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Salads and vegetables seasoning

Salads and vegetables seasoning

Easy-to-use spices: add to your vinaigrette, pan-fried vegetables, wok cooked or gratin-style, this blend is perfect used in cooking or just before serving on all your seasonal vegetables.
As low as €7.55
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Using the Vegetable Blend in Which Dishes?

A true culinary aid, the vegetable blend is a classic to have in your kitchen. Like any thematic blend, it is of course essential for making vegetable-based recipes from which it derives its name. But being so easy to use, this ready-to-use blend can also be sprinkled wherever you like!

How to Use the Vegetable Blend?

Our recipe ideas for using the vegetable blend in your cooking:
  • sautéed vegetables: in a pan, heat olive oil, add your vegetables and 1 teaspoon of vegetable blend and mix well;
  • green vegetable gratin: add 1 teaspoon of vegetable blend to your vegetables during cooking;
  • winter vegetable soup: before blending your vegetables into soup, add 2 teaspoons of vegetable blend;
  • homemade vinaigrette: sprinkle 1 teaspoon of vegetable blend into your vinaigrette and mix well before serving.

The Aromas of the Vegetable Blend

This blend has herbaceous aromas with hints of garlic and basil. Both mild and spicy thanks to the presence of turmeric and cumin, this blend pairs well with many dishes.

What Composes Our Vegetable Blend?

Our vegetable blend is composed of garlic, basil, coriander, turmeric, and cumin.

The Botany of the Vegetable Blend

Garlic, whose botanical name is Allium sativum, comes from the Liliaceae family. This perennial plant consists of a bulb formed of cloves wrapped in membranes. Garlic can grow up to one meter high.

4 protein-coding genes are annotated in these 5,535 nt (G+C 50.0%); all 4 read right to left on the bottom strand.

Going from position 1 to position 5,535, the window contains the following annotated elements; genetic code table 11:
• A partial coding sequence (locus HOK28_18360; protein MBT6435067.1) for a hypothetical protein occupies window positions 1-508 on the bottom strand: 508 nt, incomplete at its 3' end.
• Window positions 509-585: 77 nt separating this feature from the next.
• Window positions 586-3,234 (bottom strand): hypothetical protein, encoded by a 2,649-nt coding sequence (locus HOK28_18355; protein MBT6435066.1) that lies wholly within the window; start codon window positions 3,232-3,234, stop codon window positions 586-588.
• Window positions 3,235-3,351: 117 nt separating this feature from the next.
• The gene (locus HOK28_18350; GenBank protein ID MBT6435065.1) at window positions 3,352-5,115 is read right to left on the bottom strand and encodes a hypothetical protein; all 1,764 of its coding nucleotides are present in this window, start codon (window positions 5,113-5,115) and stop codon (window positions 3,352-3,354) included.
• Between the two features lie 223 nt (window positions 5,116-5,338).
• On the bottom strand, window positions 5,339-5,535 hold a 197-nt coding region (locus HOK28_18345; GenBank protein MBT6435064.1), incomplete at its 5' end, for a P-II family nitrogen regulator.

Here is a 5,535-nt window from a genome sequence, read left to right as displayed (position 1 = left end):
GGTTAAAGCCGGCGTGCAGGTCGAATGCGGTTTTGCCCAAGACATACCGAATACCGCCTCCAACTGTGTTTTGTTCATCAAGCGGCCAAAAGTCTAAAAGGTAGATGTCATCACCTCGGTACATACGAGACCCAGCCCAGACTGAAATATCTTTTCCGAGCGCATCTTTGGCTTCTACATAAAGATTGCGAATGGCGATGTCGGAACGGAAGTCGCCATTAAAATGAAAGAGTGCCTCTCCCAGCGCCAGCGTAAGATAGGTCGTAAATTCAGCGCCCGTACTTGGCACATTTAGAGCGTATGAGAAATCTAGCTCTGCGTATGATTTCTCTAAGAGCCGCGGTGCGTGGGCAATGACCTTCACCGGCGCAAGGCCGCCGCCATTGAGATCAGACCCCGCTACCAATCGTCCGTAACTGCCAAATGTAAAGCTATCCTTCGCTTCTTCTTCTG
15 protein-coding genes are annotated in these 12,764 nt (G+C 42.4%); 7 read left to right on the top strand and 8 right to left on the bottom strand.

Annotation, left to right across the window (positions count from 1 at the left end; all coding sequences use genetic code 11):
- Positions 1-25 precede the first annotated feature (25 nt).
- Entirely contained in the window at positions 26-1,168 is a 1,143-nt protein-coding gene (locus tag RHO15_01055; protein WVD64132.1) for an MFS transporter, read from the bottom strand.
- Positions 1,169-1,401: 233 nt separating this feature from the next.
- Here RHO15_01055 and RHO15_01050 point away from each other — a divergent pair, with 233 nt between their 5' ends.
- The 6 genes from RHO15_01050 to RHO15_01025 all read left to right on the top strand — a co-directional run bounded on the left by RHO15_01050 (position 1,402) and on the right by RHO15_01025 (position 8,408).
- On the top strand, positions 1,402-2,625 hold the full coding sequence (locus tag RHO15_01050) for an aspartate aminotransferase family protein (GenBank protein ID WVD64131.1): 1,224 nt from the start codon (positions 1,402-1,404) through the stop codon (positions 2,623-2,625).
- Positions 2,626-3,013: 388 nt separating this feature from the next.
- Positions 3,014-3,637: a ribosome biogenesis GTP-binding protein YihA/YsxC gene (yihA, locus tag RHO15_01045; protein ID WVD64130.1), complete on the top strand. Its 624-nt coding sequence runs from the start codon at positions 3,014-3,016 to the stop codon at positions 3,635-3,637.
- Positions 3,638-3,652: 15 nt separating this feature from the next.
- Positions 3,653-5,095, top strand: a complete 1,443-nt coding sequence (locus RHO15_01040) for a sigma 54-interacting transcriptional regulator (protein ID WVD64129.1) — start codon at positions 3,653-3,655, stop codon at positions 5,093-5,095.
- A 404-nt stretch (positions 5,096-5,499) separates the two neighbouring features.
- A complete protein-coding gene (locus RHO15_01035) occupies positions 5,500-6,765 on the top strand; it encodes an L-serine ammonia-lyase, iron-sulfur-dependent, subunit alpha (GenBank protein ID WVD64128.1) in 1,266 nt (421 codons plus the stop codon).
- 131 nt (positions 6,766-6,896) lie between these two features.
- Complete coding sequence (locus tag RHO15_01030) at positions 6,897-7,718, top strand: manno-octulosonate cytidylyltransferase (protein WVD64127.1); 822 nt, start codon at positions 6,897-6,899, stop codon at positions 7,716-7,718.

Basil, whose botanical name is Ocimum basilicum L., is a herbaceous plant in the Lamiaceae family, like oregano or marjoram. Basil grows in the form of branched stems. It is one of the symbols of Italian cuisine.

Coriander (Coriandrum sativum) is a plant in the Apiaceae family. Coriander is an aromatic plant that grows in various regions and is used in many culinary preparations, particularly in Asia, Latin America, or Mediterranean cuisine.

Turmeric is a rhizome with a magnificent orange-yellow color, with peppery and musky aromas. It comes from a tropical plant from the same family as ginger.

A long process: after cleaning and cutting it, it is boiled to remove its skin, then once peeled and dried, it is ground into powder.

Cumin, whose botanical name is Cuminum cyminum, comes from the Apiaceae family, just like parsley. Coming from the Near East, it is mainly cultivated in the Mediterranean basin, cumin was initially a spice to smoke or it was used to prepare dishes.

The plant is about 30 cm high. The seeds are harvested when mature, in September or October. After harvesting, the stems are dried in the sun for two to three days and then beaten to detach the seeds which are the famous cumin we know. To obtain our cumin powder, the seeds are ground after drying for simple and flavorful use in cooking.

The History of Vegetables

Thanks to a meal forgotten on the fire by Homo sapiens 170,000 years ago in South Africa at Border Cave, we know that these are the first traces of confirmed cooked vegetables in the diet of Humans. The charred vegetables found on the fire seemed to accompany meat, as we do in our traditional meals... But did they have the vegetable blend?

More Information
More Information
Native country FRANCE
Ingredients garlic (SULPHITES), basil, coriander, turmeric, cumin, spices.
Nutritional Info /
TRACES EVENTUELLES D'ALLERGÈNES céleri, sésame, moutarde, fruits à coques.